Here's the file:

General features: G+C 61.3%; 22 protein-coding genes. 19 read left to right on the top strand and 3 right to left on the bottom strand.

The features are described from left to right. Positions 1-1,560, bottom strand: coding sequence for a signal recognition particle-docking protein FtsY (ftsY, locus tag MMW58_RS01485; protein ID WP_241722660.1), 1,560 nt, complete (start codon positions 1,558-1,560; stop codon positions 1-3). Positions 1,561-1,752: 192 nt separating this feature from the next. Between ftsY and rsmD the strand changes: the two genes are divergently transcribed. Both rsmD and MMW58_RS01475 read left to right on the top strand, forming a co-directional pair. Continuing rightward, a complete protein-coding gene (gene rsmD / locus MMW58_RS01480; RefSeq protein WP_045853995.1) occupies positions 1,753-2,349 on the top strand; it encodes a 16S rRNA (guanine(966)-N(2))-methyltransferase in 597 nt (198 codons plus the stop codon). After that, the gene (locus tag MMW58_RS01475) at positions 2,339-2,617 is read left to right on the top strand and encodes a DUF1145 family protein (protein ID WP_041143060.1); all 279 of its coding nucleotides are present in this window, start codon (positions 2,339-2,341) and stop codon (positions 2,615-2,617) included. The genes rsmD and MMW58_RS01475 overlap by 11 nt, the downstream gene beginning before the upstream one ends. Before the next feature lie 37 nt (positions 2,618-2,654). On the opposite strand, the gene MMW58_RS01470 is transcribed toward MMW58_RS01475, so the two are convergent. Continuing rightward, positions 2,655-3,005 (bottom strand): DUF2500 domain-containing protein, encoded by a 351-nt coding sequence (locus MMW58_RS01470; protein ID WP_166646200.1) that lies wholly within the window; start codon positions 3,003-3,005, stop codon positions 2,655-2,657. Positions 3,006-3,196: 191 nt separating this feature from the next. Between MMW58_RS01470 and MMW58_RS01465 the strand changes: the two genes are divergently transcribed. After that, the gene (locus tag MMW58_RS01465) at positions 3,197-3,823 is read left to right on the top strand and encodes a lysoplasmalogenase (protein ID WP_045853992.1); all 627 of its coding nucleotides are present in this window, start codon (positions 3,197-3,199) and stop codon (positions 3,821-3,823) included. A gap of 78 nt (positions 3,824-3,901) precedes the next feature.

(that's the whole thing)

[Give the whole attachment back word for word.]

General features: G+C 61.3%; 22 protein-coding genes. 19 read left to right on the top strand and 3 right to left on the bottom strand.

The features are described from left to right. Positions 1-1,560, bottom strand: coding sequence for a signal recognition particle-docking protein FtsY (ftsY, locus tag MMW58_RS01485; protein ID WP_241722660.1), 1,560 nt, complete (start codon positions 1,558-1,560; stop codon positions 1-3). Positions 1,561-1,752: 192 nt separating this feature from the next. Between ftsY and rsmD the strand changes: the two genes are divergently transcribed. Both rsmD and MMW58_RS01475 read left to right on the top strand, forming a co-directional pair. Continuing rightward, a complete protein-coding gene (gene rsmD / locus MMW58_RS01480; RefSeq protein WP_045853995.1) occupies positions 1,753-2,349 on the top strand; it encodes a 16S rRNA (guanine(966)-N(2))-methyltransferase in 597 nt (198 codons plus the stop codon). After that, the gene (locus tag MMW58_RS01475) at positions 2,339-2,617 is read left to right on the top strand and encodes a DUF1145 family protein (protein ID WP_041143060.1); all 279 of its coding nucleotides are present in this window, start codon (positions 2,339-2,341) and stop codon (positions 2,615-2,617) included. The genes rsmD and MMW58_RS01475 overlap by 11 nt, the downstream gene beginning before the upstream one ends. Before the next feature lie 37 nt (positions 2,618-2,654). On the opposite strand, the gene MMW58_RS01470 is transcribed toward MMW58_RS01475, so the two are convergent. Continuing rightward, positions 2,655-3,005 (bottom strand): DUF2500 domain-containing protein, encoded by a 351-nt coding sequence (locus MMW58_RS01470; protein ID WP_166646200.1) that lies wholly within the window; start codon positions 3,003-3,005, stop codon positions 2,655-2,657. Positions 3,006-3,196: 191 nt separating this feature from the next. Between MMW58_RS01470 and MMW58_RS01465 the strand changes: the two genes are divergently transcribed. After that, the gene (locus tag MMW58_RS01465) at positions 3,197-3,823 is read left to right on the top strand and encodes a lysoplasmalogenase (protein ID WP_045853992.1); all 627 of its coding nucleotides are present in this window, start codon (positions 3,197-3,199) and stop codon (positions 3,821-3,823) included. A gap of 78 nt (positions 3,824-3,901) precedes the next feature.